WRC

Rally Sardinia: Ford leg two summary

Ford and Märtin gear up for podium clash in Sardinia BP-Ford World Rally Team drivers Markko Märtin and Michael Park face a fierce final day showdown with former team-mate Carlos Sainz for a podium place on the Rally Italia Sardinia. Their...

Ford and Märtin gear up for podium clash in Sardinia

BP-Ford World Rally Team drivers Markko Märtin and Michael Park face a fierce final day showdown with former team-mate Carlos Sainz for a podium place on the Rally Italia Sardinia. Their Ford Focus RS World Rally Car will start tomorrow's third and final leg from fourth position, but just 2.9sec behind the Spaniard after a tight battle over demanding gravel tracks on the Mediterranean island today.

Team-mates François Duval and Stéphane Prévot climbed to sixth in their Focus RS, despite hitting a wall and badly damaging the rear of their car. However, the strength of the Focus RS carried it through almost 30km of competition and a 55km liaison section back to the service park in the rally base of Olbia where BP-Ford mechanics restored the car to full health.

Drivers tackled seven speed tests covering 147.99km, comprising two identical loops of three special stages on the slopes of Monte Lerno and a short test closer to Olbia, which was broadcast on live television. The gravel tracks were smoother than yesterday's opening leg but just as narrow and twisty, with large stones on the verges ready to trap the careless.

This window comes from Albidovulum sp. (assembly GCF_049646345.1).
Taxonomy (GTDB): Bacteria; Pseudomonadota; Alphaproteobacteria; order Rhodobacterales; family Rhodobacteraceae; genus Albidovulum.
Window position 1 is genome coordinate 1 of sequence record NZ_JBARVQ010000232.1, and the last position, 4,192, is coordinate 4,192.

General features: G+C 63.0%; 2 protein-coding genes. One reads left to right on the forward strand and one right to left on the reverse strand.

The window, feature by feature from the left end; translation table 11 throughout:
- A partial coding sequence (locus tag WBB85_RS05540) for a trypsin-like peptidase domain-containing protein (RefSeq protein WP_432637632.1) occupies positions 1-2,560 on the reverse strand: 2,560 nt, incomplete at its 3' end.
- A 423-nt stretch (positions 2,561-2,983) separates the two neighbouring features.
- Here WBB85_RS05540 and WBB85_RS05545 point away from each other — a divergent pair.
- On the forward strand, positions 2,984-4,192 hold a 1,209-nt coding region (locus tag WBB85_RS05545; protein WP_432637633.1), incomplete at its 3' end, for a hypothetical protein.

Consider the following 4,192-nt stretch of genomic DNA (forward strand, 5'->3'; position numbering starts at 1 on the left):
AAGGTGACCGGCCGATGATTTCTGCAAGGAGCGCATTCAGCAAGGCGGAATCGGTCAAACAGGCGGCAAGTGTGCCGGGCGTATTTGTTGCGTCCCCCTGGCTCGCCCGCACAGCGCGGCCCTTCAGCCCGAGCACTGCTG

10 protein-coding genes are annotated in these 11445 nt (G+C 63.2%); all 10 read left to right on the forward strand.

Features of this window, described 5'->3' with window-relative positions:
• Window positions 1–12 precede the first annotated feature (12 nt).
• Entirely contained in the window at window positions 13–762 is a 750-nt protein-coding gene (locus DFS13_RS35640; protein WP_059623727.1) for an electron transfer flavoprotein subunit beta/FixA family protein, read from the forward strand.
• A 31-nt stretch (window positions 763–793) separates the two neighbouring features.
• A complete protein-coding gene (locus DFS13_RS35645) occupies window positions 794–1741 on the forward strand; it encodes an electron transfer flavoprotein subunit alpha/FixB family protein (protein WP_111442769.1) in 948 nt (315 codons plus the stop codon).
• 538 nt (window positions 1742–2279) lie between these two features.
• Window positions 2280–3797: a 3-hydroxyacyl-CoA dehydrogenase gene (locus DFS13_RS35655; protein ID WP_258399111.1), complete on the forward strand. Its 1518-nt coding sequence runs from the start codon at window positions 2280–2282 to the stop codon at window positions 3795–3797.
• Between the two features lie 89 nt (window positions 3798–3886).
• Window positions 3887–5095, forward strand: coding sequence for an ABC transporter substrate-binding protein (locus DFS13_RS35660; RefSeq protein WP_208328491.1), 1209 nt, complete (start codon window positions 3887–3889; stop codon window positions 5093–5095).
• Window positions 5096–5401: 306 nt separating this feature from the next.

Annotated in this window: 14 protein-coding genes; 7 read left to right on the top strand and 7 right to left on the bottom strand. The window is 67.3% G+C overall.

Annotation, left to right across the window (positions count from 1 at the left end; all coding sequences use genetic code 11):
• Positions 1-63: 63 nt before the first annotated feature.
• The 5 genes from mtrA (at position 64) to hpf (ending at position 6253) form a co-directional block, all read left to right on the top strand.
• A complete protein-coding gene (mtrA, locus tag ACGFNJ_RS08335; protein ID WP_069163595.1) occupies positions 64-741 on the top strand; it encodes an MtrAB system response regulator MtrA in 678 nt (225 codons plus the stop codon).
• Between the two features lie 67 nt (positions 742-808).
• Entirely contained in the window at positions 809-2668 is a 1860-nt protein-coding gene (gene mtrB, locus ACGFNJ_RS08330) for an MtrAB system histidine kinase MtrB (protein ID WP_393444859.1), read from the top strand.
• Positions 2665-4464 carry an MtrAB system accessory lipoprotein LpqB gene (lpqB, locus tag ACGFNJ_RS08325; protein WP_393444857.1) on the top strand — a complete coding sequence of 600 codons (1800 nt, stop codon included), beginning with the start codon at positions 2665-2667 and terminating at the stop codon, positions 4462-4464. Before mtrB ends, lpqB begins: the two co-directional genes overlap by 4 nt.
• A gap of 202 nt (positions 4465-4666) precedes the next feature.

Glorious sunshine provided perfect spectating for the crowds gathered in the forests to watch this 13th round of the FIA World Rally Championship, but made cockpit conditions uncomfortable for the drivers. Air temperatures topped 30°C this afternoon.

Märtin and Park, lying fifth after the first day in their Castrol-branded Focus RS, climbed to fourth on the third stage of the morning. Their progress came despite a front left puncture and a broken rear left wheel incurred on the opening 28.62km Sas Molas test. With just one spare allowed, they replaced the rear wheel but had to drive the remaining two tests with the same front tyre. However, Michelin's ATS mousse system kept the rubber inflated for 43km of flat-out driving.

"It wasn't easy to drive after the puncture but the Michelin system worked well," said Märtin. "On stage eight I hit a small tree with the wheel arch on the rear right. I had too much speed into a hairpin, but the damage didn't cause problems. I stalled at a hairpin in the next stage and after that I lost my rhythm."

The 28-year-old Estonian trailed Sainz by 11.6sec early this afternoon but was faster on each of the final three tests to reduce the deficit. And, just as importantly, he believes he has identified the reason why he has been unable to match the pace of the leading two drivers. "Something is changing the characteristics of the dampers during the stages," he said. "They are fine for the first 10-12km but when they become hot, their behaviour changes and it alters the handling of the car. It's a relief to know what the problem has been and if I can find a good feeling in the morning then I think I can catch Carlos," he added.

Duval and Prévot, seventh overnight, climbed to sixth on the second stage but fell victim to the 34.21km Tandalo test, the longest of the rally. They slid wide on a left corner and damaged the rear right wheel of their Focus RS. They struggled through the rest of the stage to drop 5min 30sec but retained sixth.